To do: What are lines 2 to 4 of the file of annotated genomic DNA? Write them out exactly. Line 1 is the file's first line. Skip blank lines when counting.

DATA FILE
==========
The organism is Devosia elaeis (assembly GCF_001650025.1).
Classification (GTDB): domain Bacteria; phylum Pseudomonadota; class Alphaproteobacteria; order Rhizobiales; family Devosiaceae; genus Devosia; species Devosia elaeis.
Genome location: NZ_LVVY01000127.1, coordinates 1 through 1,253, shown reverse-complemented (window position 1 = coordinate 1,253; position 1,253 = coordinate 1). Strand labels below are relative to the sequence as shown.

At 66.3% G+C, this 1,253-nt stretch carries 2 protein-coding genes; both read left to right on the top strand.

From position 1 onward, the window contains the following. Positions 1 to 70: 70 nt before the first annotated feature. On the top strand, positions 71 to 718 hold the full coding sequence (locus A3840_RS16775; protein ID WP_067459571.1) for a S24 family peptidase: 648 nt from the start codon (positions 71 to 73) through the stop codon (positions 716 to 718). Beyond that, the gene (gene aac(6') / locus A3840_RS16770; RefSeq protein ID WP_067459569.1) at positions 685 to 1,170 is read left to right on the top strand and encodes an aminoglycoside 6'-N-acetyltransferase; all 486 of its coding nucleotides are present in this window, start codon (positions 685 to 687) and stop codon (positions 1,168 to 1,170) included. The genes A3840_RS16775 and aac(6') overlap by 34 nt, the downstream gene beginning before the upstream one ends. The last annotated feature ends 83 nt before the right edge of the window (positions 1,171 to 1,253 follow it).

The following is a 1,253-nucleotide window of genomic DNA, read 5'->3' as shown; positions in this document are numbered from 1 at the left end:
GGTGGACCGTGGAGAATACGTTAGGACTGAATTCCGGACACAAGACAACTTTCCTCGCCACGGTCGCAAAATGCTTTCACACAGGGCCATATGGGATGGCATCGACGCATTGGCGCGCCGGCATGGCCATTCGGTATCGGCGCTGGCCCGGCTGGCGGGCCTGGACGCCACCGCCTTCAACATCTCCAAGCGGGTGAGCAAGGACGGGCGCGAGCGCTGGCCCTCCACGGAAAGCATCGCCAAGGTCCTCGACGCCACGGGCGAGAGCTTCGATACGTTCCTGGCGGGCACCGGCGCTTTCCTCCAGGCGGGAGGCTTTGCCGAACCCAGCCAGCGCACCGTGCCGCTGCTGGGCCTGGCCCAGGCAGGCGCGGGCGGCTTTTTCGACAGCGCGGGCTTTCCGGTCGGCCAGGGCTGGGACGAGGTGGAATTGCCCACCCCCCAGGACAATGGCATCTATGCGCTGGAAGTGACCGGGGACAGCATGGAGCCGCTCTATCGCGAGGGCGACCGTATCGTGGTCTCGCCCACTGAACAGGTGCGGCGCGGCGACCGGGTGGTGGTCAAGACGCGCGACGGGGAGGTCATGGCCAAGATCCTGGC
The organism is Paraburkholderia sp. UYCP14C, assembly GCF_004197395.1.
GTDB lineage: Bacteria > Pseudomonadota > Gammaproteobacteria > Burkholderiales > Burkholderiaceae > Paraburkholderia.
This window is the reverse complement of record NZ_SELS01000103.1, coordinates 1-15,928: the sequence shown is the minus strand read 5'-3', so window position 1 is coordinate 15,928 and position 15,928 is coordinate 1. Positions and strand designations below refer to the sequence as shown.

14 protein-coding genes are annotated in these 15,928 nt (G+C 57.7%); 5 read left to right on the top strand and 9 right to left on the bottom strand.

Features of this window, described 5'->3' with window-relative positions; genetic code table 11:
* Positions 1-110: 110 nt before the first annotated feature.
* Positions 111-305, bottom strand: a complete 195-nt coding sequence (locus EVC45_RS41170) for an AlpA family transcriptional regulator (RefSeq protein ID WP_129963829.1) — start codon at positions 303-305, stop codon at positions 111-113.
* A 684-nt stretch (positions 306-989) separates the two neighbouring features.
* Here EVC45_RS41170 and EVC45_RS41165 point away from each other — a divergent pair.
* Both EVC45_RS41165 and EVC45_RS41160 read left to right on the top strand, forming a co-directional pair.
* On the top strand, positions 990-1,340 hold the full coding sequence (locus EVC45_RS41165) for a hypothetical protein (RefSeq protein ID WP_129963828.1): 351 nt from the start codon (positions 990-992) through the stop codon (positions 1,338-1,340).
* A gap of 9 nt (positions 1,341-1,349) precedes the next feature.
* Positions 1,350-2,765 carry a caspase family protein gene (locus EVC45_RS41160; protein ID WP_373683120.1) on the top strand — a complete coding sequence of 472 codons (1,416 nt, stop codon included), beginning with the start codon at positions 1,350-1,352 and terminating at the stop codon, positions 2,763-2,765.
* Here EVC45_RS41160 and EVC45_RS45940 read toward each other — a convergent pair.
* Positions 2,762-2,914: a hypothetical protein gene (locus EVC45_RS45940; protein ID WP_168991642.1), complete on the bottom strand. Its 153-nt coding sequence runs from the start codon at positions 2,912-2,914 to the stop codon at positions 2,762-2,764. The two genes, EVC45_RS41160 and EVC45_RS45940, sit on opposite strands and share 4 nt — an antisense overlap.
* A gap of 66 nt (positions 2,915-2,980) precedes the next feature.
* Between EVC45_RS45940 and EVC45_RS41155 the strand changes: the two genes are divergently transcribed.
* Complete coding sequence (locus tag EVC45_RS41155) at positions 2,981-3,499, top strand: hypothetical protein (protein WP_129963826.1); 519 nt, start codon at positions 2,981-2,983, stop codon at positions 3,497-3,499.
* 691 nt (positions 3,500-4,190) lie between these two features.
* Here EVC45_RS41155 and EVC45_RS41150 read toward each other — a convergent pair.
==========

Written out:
Classification (GTDB): domain Bacteria; phylum Pseudomonadota; class Alphaproteobacteria; order Rhizobiales; family Devosiaceae; genus Devosia; species Devosia elaeis.
Genome location: NZ_LVVY01000127.1, coordinates 1 through 1,253, shown reverse-complemented (window position 1 = coordinate 1,253; position 1,253 = coordinate 1). Strand labels below are relative to the sequence as shown.

At 66.3% G+C, this 1,253-nt stretch carries 2 protein-coding genes; both read left to right on the top strand.